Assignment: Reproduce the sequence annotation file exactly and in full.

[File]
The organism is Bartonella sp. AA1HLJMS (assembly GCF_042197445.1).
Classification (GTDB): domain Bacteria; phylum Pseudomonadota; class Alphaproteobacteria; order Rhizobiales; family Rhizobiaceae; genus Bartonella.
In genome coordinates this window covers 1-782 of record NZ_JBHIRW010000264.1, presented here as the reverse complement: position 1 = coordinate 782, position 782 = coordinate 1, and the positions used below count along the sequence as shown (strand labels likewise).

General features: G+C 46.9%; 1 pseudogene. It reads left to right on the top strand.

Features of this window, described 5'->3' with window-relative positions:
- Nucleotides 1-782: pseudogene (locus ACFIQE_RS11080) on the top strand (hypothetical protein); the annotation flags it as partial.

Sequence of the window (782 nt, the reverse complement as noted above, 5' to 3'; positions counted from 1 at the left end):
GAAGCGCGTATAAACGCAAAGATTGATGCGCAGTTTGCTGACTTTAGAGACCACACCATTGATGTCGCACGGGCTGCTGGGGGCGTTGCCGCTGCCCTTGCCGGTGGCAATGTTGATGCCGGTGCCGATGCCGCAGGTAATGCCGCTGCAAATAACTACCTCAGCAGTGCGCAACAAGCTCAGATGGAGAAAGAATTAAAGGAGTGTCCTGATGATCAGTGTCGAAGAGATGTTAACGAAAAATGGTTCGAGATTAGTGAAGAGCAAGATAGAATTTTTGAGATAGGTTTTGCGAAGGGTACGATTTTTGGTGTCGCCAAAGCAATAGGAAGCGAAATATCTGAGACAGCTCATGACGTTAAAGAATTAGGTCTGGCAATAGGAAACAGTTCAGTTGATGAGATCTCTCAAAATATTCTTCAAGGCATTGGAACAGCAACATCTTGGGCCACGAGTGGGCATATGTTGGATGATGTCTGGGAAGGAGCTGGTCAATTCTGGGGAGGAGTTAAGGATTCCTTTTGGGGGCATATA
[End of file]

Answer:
The organism is Bartonella sp. AA1HLJMS (assembly GCF_042197445.1).
Classification (GTDB): domain Bacteria; phylum Pseudomonadota; class Alphaproteobacteria; order Rhizobiales; family Rhizobiaceae; genus Bartonella.
In genome coordinates this window covers 1-782 of record NZ_JBHIRW010000264.1, presented here as the reverse complement: position 1 = coordinate 782, position 782 = coordinate 1, and the positions used below count along the sequence as shown (strand labels likewise).

General features: G+C 46.9%; 1 pseudogene. It reads left to right on the top strand.

Features of this window, described 5'->3' with window-relative positions:
- Nucleotides 1-782: pseudogene (locus ACFIQE_RS11080) on the top strand (hypothetical protein); the annotation flags it as partial.

Sequence of the window (782 nt, the reverse complement as noted above, 5' to 3'; positions counted from 1 at the left end):
GAAGCGCGTATAAACGCAAAGATTGATGCGCAGTTTGCTGACTTTAGAGACCACACCATTGATGTCGCACGGGCTGCTGGGGGCGTTGCCGCTGCCCTTGCCGGTGGCAATGTTGATGCCGGTGCCGATGCCGCAGGTAATGCCGCTGCAAATAACTACCTCAGCAGTGCGCAACAAGCTCAGATGGAGAAAGAATTAAAGGAGTGTCCTGATGATCAGTGTCGAAGAGATGTTAACGAAAAATGGTTCGAGATTAGTGAAGAGCAAGATAGAATTTTTGAGATAGGTTTTGCGAAGGGTACGATTTTTGGTGTCGCCAAAGCAATAGGAAGCGAAATATCTGAGACAGCTCATGACGTTAAAGAATTAGGTCTGGCAATAGGAAACAGTTCAGTTGATGAGATCTCTCAAAATATTCTTCAAGGCATTGGAACAGCAACATCTTGGGCCACGAGTGGGCATATGTTGGATGATGTCTGGGAAGGAGCTGGTCAATTCTGGGGAGGAGTTAAGGATTCCTTTTGGGGGCATATA